errors. The information of both the current access/audit/error would largely be melded 
into a single operation log, and then with tools like logconv, we
could parse and extract information that would behave the same way as 
access/error/audit.

At the same time - I can see how people *may* want a "realtime" audit of operations as 
they occur (IE access log), but this still today is already limited by having to "wait" 
for operations to complete.

In a crash scenario, we would be able to still view the logs that are queued, 
so I think there are not so many concerns about losing information in these 
cases (in fact we'd probably have more).

-- What should the operation log look like?

I think it should be structured, and should be whole-units of information, 
related to a single operation. IE only at the conclusion of the operation is it 
logged (thus the async!). It should support arbitrary, nested timers, and would 
*not* support log levels - it's a detailed log of the process each query goes 
through.

An example could be something like:

[timestamp] - [conn=id op=id] - start operation
[timestamp] - [conn=id op=id] - start time = time ...
[timestamp] - [conn=id op=id] - started internal search '(some=filter)'
[timestamp] - [conn=id op=id parentop=id] - start nested operation
[timestamp] - [conn=id op=id parentop=id] - start time = time ...
...
[timestamp] - [conn=id op=id parentop=id] - end time = time...
[timestamp] - [conn=id op=id parentop=id] - duration = diff end - start
[timestamp] - [conn=id op=id parentop=id] - end nested operation - result -> ...
[timestamp] - [conn=id op=id] - ended internal search '(some=filter)'
...
[timestamp] - [conn=id op=id] - end time = time
[timestamp] - [conn=id op=id] - duration = diff end - start


Due to the structured - blocked nature, there would be no interleaving of 
operation messages. therefor the log would appear as:

[timestamp] - [conn=00 op=00] - start operation
[timestamp] - [conn=00 op=00] - start time = time ...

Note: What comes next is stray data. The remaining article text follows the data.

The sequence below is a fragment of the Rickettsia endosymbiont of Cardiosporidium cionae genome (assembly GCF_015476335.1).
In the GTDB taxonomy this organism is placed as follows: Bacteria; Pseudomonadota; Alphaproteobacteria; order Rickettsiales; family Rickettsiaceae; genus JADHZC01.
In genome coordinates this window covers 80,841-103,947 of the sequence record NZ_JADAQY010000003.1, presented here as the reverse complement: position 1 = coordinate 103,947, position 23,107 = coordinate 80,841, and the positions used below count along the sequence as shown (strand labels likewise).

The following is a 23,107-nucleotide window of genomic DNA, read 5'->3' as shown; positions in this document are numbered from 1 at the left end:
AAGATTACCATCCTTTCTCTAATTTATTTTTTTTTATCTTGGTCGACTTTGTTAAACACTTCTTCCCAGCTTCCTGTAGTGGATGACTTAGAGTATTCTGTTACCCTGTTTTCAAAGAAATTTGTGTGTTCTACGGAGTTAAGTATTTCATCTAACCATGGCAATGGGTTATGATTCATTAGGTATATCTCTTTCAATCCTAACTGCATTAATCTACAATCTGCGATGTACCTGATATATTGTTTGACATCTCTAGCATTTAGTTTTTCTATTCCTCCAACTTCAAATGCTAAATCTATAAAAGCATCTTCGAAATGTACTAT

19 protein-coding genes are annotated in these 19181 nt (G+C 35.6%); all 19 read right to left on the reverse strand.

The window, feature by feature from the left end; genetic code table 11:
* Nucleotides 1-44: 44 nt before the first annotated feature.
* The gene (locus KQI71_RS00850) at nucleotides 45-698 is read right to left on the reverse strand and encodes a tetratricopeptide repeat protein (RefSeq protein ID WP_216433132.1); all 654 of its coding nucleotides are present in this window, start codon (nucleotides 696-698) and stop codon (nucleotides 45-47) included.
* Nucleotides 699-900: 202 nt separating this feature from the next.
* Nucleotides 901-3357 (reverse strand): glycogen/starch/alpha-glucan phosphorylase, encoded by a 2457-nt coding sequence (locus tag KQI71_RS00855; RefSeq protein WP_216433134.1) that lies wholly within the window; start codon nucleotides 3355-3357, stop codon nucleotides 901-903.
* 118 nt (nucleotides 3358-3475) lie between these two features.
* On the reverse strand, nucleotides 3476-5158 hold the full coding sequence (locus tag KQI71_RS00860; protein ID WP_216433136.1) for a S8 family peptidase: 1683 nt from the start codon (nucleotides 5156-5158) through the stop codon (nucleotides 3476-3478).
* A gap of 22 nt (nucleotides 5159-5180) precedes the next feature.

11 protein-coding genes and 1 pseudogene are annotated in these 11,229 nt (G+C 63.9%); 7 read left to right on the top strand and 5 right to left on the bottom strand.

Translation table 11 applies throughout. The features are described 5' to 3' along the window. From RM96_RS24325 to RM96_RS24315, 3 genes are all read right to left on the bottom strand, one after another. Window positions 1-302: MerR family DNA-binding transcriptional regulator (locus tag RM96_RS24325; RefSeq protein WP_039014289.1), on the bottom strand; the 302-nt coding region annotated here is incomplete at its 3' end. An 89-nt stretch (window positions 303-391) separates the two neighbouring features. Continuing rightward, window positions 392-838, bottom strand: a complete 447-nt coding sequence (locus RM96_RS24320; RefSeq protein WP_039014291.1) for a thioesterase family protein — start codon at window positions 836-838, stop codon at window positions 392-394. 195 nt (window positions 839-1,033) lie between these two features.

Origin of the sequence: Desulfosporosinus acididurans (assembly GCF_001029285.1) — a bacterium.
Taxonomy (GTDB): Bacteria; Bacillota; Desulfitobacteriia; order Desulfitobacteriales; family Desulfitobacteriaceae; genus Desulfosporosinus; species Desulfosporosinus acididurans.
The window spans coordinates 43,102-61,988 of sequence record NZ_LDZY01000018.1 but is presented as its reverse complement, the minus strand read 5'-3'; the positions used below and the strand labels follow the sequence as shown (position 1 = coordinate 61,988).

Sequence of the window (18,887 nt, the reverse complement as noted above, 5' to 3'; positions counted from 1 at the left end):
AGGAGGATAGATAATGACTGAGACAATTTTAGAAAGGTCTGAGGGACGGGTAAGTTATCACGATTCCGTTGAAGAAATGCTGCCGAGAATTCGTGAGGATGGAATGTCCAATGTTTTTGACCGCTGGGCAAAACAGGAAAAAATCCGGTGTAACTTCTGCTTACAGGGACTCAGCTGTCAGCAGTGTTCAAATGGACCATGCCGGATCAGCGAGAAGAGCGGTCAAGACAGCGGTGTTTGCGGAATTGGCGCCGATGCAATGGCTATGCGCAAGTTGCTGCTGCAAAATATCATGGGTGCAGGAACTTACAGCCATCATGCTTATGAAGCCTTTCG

[timestamp] - [conn=00 op=00] - started internal search '(some=filter)'
[timestamp] - [conn=00 op=00 parentop=01] - start nested operation
[timestamp] - [conn=00 op=00 parentop=01] - start time = time ...
...
[timestamp] - [conn=00 op=00 parentop=01] - end time = time...
[timestamp] - [conn=00 op=00 parentop=01] - duration = diff end - start
[timestamp] - [conn=00 op=00 parentop=01] - end nested operation - result -> ...
[timestamp] - [conn=00 op=00] - ended internal search '(some=filter)'
...
[timestamp] - [conn=00 op=00] - end time = time
[timestamp] - [conn=00 op=00] - duration = diff end - start
[timestamp] - [conn=22 op=00] - start operation
[timestamp] - [conn=22 op=00] - start time = time ...
[timestamp] - [conn=22 op=00] - started internal search '(some=filter)'
[timestamp] - [conn=22 op=00 parentop=01] - start nested operation
[timestamp] - [conn=22 op=00 parentop=01] - start time = time ...
...
[timestamp] - [conn=22 op=00 parentop=01] - end time = time...
[timestamp] - [conn=22 op=00 parentop=01] - duration = diff end - start
[timestamp] - [conn=22 op=00 parentop=01] - end nested operation - result -> ...
[timestamp] - [conn=22 op=00] - ended internal search '(some=filter)'
...
[timestamp] - [conn=22 op=00] - end time = time
[timestamp] - [conn=22 op=00] - duration = diff end - start

An alternate method for structuring could be a machine readable format like 
json:

{
     'timestamp': 'time',
     'duration': ....,
     'bind': 'dn of who initiated operation',
     'events': [
         'debug': 'msg',
         'internal_search': {
              'timestamp': 'time',
              'duration': ....,
         }
     ],
}

This would make writing tools like logconv much easier, as we wouldn't need 
regex or others to parse and understand these logs.


-- Should our log interface from slapi_log_err etc change?

This is a super tricky question ... I think the answer is yes - we are using 
log_err for messages that should be associated to an operation - and 
additionally, we often disable or lower the level of error messages due to the 
low performance. It would be hard to shift behaviour and expectations around 
the behaviour of this log, so a better idea would be to fix things oourselves 
by adjusting how we log in plugins. We'll probably always need to support 
log_err, but then those developers would not gain the benefit of our 
improvements.

We could translate log_err to emit simple text messages into the events section 
of the log, but for full benefit, using the operation log interfaces would be 
best.

-- Should we still improve the performance of logs as they exist today?

Probably yes - but I think there is a good reason to approach this differently.

I think we should be log_async.c and log_operation.c in parallel to existing 
logging, and have a similer feature gating flag in use like we have done for 
other features. We can then build this in parallel and gain confidence and 
experience with it. Once complete, we could then change the log_access, 
log_audit and log_err macros/functions to call related log_op calls, or rewrite 
those logs to have log_async.c execution backends.



SUMMARY:

* Make slapi_log_op and an async log system in parallel to existing log infra
* Determine a deprecation or improvement plan for other log types
* Port log types to async, or remove them.



--
Sincerely,

William
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—
Sincerely,

William Brown

Senior Software Engineer, 389 Directory Server
SUSE Labs